- One must be a fox in order to recognize traps, and a lion to frighten off wolves. Machiavelli Niccolo
See Hidden Wall of 1976 Graffiti
A partially hidden wall graffitied by spectators of the 1976 Bicentennial, recently rediscovered.
Number 125, Broad Street, is one of two southernmost sky skyscrapers in Manhattan. Built 40 stories high in 1970, six years later it proved to be a perfect vantage point for spectators watching the magnificent collection of ships gathered in the harbour and fireworks to mark the 200th anniversary of the Declaration of Independence.
This ‘Operation Sail’ event had actually been created by John F. Kennedy in 1961 to promote good will between countries through celebrating maritime history. On July 4th, 1976, sixteen tall ships sailed to New York to participate in a grand ‘Parade of Ships.’
The thousands of spectator lining Lower Manhattan were matched by a vast fleet of spectators in sailboats filled the harbour, as the majestic, historic tall ships sailed into the harbour from Bermuda. Bringing to mind the era when New York was still primarily a port city, and the piers and slips around Lower Manhattan was a sea of masts, oyster houses, ship’s chandler offices and thriving fish markets, many of those watching the Bicentennial celebrations chose to leave their mark on the wall running along South Street.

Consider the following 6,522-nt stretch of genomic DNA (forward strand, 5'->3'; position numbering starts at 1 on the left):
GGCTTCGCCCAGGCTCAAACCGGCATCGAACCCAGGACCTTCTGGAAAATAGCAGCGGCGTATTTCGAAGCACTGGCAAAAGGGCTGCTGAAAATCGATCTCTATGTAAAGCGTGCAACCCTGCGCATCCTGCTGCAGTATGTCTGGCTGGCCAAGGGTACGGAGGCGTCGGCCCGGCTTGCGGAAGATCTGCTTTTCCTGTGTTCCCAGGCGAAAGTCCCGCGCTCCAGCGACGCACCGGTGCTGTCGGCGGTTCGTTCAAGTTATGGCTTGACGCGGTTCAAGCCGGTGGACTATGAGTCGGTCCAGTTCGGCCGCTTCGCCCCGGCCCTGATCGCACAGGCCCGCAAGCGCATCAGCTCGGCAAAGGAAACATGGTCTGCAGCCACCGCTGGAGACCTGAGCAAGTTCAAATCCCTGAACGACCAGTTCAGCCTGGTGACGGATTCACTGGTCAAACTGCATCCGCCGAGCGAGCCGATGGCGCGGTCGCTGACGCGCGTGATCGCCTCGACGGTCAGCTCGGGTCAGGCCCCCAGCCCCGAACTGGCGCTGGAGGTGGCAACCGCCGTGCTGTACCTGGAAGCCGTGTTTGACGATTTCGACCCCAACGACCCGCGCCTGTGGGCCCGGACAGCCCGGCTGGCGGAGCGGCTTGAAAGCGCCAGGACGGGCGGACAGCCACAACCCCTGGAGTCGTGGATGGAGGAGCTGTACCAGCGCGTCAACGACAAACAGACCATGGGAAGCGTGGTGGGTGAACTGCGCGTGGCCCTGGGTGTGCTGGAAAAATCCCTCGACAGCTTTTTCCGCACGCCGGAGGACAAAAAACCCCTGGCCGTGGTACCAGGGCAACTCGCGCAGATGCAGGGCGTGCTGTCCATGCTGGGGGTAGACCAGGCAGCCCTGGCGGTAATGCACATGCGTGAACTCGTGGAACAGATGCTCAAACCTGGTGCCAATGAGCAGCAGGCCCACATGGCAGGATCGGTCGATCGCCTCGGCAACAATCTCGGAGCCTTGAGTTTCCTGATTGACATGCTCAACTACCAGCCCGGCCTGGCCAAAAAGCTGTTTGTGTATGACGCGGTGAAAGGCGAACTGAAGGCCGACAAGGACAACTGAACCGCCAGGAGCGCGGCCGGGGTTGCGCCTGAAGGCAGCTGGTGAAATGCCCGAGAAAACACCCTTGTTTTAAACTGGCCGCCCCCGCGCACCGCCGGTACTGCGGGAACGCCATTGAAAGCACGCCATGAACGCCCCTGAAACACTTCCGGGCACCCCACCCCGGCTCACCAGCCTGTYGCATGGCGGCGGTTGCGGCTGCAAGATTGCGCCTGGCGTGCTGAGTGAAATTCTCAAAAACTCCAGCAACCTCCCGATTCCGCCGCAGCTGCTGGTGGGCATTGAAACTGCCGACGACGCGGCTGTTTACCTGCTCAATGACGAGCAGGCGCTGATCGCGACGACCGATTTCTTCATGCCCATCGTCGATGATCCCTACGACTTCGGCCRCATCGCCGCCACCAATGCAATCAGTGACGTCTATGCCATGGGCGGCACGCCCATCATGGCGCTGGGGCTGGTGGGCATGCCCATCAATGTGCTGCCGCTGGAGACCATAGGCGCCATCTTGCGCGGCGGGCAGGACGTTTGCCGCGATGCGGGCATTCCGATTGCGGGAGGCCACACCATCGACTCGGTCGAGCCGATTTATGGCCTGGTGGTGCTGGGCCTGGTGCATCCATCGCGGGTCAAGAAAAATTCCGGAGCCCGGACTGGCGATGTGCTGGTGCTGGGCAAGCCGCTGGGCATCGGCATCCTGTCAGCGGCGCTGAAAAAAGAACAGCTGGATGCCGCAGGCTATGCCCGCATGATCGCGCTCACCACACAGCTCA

Today the newly uncovered names are a perfect time capsule of the day’s celebrations; Ivette was here 7-4-76 says one, whilst the names of couples such as Clyde + Rosina ’76 cover the wall. Gerald Ford and Richard Nixon get a mention as does one anonymous New Yorker who simply wrote, “Good-bye cruel World of ’76.” Quite what happened to ‘Kathy & Eddie.W’ or Dee Dee S + Lily remains unknown. One New Yorker who wrote on the wall remembers, “the children wanted to see the fire crackers. We got there very early. I remember the Marines were waving on the upper deck of the ships. The sun was shining hard and the people were happy.”
The wall of graffiti was at some point covered over with a marble exterior, until the events of Hurricane Sandy. Today half of the wall remains uncovered, and runs along South Street, around the corner to the Vietnam Memorial, a fascinating glimpse into one day of Manhattan’s storied history.